Former Seattle Sonic James Donaldson takes 11% today, down from 14%.
Businessman Joe Mallahan takes 8%, up 1 point.
Community organizer Mike McGinn also takes 8%, unchanged from the previous poll.
Three other candidates combine to take 6% of the vote. 1 of 4 likely voters are undecided today, 13 days before ballots begin to be mailed in the all-mail primary.

So it looks like the predictable, Nickels v. Drago, predictable since a sole incumbent council member ordinarily will have an edge toward making the runoff (er, general).

All of which, in general, may give some comfort to Nickels, in that things are playing out conventionally, and none of his opposition really seems to have much traction. On the other hand, elections are mostly about incumbents more than they are challengers, and an incumbent falling far short of 50% in a multi-candidate gang run - if that turns out to be the case - could be in big trouble in November.

A rail day

rail transit

Seattle light rail kicks off/Sound Transit FlickR

SoundTransit has a big day today that, not so long ago, would have gotten its coverage via a ribbon-cutting ceremony and some video on local TV news. Well, okay, there's that too. If anyone notices.

The shot above comes from SoundTransit's comprehensive slideshow on Flickr. And there's much more, including a large collection of Tweets on (of course) Twitter.

It is a pretty big deal, the opening of light rail passenger service across a large large around Seattle - the most comprehensive light rail in the Northwest other than Portland's. And slated for further expansion.

Seattle v Tacoma, another round

tacoma

Central Tacoma/Stapilus

Some battles never end. Those between the Emerald City and the City of Destiny, for example. In modern-day style . . .

The Port of Tacoma tries to entice a key shipper away from the Port of Seattle.

The city of Seattle tries to lure away one of Tacoma's most prestigious businesses.

A solid rundown on the current state of the matter turns up in today's column by Tacoma News-Tribune's Peter Callaghan. Search for Seattle rebuttal (though Callaghan's take was pretty neutral) will get underway shortly . . .

Seattle v. Vancouver (BC)

A little compare & contrast never hurts when figuring out what works and what doesn't. Seattle and Vancouver have a light rivalry of a sorts - both have similar ideas about what constitutes civic virtue - that can make such a thing useful.

Knute Berger at Crosscut has a report on a meeting that put one up against the other, the spokesmen being Seattle council member Peter Steinbrueck and Vancouver council member Gordon Price - each speaking up for the other city. Some of the points of praise were interesting (and notably, the points of praise for Bellevue, which tends to get more than its due share of knocks from the other side of the water).

It's all worthwhile. Here's a slice for flavor:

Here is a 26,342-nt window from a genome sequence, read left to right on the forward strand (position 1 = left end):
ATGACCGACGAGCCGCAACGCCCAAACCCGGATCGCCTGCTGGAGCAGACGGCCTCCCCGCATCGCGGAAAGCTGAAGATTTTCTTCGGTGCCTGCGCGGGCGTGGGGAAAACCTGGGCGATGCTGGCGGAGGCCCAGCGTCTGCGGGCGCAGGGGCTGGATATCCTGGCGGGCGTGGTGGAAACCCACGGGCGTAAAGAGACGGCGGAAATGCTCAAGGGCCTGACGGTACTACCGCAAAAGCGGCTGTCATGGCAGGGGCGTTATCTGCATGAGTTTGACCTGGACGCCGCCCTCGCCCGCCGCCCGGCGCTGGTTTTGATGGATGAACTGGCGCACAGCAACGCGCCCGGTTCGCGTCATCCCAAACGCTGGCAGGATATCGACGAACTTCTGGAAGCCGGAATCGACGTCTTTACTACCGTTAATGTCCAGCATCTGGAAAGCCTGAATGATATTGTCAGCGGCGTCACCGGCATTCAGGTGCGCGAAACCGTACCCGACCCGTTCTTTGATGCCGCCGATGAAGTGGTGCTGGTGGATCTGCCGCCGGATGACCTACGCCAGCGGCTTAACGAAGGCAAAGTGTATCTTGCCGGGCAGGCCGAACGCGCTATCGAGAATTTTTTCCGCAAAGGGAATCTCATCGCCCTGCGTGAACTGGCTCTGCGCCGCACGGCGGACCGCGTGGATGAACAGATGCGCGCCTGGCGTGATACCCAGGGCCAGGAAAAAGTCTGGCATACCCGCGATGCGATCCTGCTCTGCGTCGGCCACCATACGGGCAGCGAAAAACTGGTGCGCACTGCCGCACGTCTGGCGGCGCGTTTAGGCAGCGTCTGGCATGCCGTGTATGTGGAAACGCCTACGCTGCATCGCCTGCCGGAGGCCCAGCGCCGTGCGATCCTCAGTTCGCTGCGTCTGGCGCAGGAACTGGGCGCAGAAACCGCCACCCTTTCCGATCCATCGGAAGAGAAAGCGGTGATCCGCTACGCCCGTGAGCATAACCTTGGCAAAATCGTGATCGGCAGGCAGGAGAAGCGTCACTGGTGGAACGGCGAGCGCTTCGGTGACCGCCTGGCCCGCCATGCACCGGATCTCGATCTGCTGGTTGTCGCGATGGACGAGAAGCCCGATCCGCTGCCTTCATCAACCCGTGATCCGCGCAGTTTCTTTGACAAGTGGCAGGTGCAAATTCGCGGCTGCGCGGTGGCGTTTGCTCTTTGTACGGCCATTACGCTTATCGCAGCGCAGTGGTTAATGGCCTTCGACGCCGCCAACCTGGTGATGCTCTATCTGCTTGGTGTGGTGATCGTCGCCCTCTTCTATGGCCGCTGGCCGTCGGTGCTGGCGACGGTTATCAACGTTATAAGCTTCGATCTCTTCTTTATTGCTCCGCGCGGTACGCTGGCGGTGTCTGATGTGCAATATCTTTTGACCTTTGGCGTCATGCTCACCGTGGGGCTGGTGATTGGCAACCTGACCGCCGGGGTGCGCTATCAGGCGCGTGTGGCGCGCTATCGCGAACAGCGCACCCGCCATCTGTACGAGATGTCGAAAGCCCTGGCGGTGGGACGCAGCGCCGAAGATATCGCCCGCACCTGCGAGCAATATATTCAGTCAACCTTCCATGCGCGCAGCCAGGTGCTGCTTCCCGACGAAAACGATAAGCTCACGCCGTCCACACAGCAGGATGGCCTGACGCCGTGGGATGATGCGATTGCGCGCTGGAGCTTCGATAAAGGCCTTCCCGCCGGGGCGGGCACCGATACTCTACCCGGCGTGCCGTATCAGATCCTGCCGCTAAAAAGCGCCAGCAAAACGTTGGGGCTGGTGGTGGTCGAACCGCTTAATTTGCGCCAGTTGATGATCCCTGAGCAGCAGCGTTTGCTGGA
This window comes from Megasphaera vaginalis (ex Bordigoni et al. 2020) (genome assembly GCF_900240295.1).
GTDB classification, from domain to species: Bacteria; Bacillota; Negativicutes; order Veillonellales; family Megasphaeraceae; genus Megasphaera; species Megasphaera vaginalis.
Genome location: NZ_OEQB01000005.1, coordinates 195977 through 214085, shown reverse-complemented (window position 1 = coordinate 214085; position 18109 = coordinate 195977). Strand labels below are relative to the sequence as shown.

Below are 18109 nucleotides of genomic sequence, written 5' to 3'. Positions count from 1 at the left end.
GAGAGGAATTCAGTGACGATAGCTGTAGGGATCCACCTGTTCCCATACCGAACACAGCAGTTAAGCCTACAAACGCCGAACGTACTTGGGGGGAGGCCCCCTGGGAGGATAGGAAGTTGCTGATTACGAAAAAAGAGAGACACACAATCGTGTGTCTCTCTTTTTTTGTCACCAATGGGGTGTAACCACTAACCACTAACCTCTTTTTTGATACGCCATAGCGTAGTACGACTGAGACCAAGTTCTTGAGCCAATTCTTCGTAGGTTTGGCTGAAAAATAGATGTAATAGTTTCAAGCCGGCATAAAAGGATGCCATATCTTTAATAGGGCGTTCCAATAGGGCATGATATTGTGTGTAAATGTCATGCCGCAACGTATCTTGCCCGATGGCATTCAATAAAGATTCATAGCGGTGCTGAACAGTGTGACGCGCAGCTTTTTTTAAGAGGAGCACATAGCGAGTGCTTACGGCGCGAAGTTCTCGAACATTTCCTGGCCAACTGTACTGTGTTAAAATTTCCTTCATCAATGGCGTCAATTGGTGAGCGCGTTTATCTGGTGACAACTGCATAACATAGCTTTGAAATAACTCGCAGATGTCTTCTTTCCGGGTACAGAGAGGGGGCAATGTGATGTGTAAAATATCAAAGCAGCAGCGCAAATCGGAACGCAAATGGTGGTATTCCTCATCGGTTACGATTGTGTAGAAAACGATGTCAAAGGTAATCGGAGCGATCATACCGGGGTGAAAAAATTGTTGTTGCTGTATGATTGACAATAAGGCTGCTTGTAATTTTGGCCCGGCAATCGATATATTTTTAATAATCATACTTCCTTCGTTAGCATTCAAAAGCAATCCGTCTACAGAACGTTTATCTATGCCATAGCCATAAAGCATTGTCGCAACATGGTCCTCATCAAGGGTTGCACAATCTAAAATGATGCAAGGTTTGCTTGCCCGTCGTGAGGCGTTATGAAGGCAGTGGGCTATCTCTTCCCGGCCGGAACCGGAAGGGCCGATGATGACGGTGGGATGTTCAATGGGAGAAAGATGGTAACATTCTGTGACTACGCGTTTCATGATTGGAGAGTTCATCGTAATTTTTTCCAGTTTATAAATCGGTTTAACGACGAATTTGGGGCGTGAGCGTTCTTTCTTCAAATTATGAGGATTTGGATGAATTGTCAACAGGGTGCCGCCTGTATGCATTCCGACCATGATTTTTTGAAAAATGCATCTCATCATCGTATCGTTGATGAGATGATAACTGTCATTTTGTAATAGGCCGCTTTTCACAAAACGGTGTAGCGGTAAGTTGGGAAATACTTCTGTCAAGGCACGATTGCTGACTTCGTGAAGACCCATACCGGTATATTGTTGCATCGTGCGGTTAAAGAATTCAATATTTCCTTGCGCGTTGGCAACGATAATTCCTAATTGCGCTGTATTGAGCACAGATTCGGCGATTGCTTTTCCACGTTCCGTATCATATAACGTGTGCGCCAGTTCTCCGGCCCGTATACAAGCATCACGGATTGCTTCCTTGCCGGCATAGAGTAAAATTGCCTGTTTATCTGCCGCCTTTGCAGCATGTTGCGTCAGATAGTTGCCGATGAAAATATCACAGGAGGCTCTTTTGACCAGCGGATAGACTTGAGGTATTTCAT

Price praised Seattle as a "great American city," which made folks in the audience laugh, apparently thinking the word "American" was a qualifier, as "great for an American city." But Price, wearing an American flag tie, quickly corrected the impression. Vancouver, he said, has not nearly had the impact on Canada that Seattle has had on America, or Canada for that matter. Boeing, Microsoft, Amazon, Starbucks, Costco: these are Seattle originals that have been widely influential in a way Vancouver is not and never has been.

On the other hand, Steinbrueck rates Vancouver much higher on the livability scale, in part because the city's more consistent and integrated planning has resulted in a denser, more people-oriented city that is more family friendly than Seattle and has a larger slice of its middle class living in the core. In short, for all of Seattle's protectiveness on livability, Vancouver is doing a better job.

Spider to fly

Jan Drago

Jan Drago

You sorta get the feeling that the Greg Nickels forces have been preparing for this. In Crosscut, the headline was, "The Mayor 'welcomes' Jan Drago to the campaign," and you get the sense of a puzzle piece calculatedly falling into place. Even though this means he now actually has not a possible serious opponent, but a real one.

The Seattle mayor should, by rights, be in trouble. His polling borders on horrendous; the Seattle Times reported a couple of weeks ago that Drago is positioned to win by 21 points. Drago is no unknown; she's been on the council since she was first elected in 1993, longer than anyone else now on it.

And there are some structural reasons for thinking Drago might pull it off, including a primary contest which may favor her kind supporters.

But there's also no sense here that Nickles, twice elected (and the first time after two close and tough contests) is on the run. From Crosscut: "It's clear that Mayor Greg Nickels' political Swat team is trying to cut Drago down early in the campaign, before she can get much momentum. There's a press release a day touting Nickels' achievements in his most vulnerable areas: getting stimulus funds, getting favors from Olympia, the pesky snowstorm. The media is peppered with pointed questions to ask Drago: about her absenteeism (code for getting too old), her Nickels-like voting record. Nickels is playing a tough Hillary to Drago's Obama-like message of consensus. It's meant to rattle her (she is eminently rattleable) and to freeze Nickels' supporters from any thought of defection."

A challenger to a veteran incumbent ordinarily has to play one of two cards: Either make the case that a very different policy direction is needed (not useful here, because Nickels and Drago aren't far apart) or hammer the incumbent as too bad to keep in place (which would upend the consensus style Drago likes and which has helped her in the past). She has strategic options available, but they're apt to be unpalatable, and Nickles' people seem to have assessed as much.

Her problem, in other words, seems to be strategic more than anything else. It may be solvable. Should be fascinating to see how she tries to do it.